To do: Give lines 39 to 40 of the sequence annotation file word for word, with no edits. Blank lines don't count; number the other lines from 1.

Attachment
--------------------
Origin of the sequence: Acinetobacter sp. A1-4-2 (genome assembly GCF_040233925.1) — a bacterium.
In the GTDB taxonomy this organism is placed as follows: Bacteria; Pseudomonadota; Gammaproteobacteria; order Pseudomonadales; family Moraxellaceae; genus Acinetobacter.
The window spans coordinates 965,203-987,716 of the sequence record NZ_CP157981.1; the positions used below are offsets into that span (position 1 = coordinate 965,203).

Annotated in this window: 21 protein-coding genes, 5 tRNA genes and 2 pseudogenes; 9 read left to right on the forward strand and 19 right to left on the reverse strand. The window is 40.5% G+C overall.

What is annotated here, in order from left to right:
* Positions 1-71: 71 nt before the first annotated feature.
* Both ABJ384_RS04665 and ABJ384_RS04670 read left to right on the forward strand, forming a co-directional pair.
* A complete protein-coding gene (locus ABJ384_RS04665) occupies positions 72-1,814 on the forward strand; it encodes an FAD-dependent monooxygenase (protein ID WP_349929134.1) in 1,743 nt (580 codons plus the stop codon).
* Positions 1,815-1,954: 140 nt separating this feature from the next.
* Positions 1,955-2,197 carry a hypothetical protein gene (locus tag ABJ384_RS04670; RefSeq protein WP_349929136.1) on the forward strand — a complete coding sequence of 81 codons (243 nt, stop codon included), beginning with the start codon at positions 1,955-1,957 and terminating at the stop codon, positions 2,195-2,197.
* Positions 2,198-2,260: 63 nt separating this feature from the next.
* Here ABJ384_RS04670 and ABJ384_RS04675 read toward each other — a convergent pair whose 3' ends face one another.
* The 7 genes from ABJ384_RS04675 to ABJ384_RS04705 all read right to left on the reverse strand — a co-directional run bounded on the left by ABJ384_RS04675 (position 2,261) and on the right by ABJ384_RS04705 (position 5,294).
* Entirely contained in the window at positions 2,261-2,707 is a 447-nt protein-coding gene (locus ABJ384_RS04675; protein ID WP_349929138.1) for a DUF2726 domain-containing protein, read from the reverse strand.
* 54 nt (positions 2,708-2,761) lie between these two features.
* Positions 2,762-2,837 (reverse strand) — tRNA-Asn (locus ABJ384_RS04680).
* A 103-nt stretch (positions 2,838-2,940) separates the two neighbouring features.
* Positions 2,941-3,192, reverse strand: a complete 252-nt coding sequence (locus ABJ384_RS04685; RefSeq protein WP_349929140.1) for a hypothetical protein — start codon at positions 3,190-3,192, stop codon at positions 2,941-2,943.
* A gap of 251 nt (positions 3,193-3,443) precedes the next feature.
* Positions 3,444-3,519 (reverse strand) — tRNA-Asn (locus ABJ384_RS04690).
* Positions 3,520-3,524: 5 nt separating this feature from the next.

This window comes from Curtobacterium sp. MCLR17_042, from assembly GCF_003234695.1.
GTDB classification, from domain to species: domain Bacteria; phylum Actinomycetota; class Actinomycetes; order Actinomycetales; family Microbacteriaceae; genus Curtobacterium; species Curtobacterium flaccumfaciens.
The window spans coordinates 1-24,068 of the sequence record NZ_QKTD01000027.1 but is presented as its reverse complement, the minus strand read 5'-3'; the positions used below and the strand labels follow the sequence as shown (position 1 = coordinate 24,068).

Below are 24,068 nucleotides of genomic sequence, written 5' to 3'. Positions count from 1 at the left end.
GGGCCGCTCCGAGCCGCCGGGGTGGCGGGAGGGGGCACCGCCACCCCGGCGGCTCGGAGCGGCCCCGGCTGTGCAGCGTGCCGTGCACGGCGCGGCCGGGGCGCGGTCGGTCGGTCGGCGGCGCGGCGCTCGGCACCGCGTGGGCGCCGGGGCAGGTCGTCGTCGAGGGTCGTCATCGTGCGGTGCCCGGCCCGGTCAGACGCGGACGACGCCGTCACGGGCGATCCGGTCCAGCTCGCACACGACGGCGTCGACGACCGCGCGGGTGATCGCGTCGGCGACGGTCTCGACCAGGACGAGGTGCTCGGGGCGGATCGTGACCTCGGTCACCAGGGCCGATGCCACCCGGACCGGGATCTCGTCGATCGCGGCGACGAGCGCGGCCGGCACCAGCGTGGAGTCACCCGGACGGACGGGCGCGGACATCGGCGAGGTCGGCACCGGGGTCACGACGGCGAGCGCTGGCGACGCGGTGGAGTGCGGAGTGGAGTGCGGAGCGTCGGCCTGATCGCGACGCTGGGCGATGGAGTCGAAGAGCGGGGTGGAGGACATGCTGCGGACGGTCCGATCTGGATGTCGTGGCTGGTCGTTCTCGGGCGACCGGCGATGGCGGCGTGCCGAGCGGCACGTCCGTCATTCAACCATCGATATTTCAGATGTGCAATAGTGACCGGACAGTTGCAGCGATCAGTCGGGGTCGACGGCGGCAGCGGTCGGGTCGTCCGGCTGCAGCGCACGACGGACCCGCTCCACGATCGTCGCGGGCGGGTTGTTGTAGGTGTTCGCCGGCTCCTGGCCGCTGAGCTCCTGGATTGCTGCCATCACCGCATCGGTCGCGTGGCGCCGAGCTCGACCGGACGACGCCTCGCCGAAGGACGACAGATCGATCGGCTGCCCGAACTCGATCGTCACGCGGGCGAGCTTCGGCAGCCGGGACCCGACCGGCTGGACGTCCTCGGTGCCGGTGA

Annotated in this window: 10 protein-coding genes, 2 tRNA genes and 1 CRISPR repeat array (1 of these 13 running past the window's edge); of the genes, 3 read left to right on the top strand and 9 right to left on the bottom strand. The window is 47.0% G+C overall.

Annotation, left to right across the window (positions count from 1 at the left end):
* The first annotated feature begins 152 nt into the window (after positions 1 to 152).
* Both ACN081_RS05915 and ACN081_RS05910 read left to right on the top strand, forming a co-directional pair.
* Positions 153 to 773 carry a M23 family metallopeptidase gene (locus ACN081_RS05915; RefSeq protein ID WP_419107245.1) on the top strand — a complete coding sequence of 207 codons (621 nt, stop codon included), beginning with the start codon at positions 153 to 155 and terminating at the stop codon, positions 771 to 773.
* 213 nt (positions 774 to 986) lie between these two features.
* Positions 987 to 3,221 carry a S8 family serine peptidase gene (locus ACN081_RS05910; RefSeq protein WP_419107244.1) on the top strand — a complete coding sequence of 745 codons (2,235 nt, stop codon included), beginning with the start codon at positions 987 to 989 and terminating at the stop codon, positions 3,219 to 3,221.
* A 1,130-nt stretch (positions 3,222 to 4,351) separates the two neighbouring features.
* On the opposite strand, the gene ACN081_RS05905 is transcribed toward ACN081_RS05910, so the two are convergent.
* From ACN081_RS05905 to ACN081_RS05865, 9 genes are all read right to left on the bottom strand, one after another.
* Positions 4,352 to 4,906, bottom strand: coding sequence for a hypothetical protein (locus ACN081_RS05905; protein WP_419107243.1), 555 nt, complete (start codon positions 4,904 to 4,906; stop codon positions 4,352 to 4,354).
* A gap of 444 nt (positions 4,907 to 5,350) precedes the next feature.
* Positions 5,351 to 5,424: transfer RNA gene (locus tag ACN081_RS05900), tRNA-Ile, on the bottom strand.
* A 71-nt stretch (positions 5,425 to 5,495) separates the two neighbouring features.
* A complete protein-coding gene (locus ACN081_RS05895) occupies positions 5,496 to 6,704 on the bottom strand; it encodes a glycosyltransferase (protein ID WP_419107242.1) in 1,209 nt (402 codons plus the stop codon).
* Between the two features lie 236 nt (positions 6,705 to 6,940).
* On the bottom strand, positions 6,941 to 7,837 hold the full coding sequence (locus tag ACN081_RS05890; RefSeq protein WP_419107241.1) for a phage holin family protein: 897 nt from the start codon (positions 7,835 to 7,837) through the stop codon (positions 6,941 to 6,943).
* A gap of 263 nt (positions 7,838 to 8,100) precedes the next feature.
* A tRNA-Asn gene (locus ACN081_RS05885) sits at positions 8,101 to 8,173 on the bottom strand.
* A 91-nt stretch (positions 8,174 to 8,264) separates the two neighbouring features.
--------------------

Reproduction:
* Positions 5,351 to 5,424: transfer RNA gene (locus tag ACN081_RS05900), tRNA-Ile, on the bottom strand.
* A 71-nt stretch (positions 5,425 to 5,495) separates the two neighbouring features.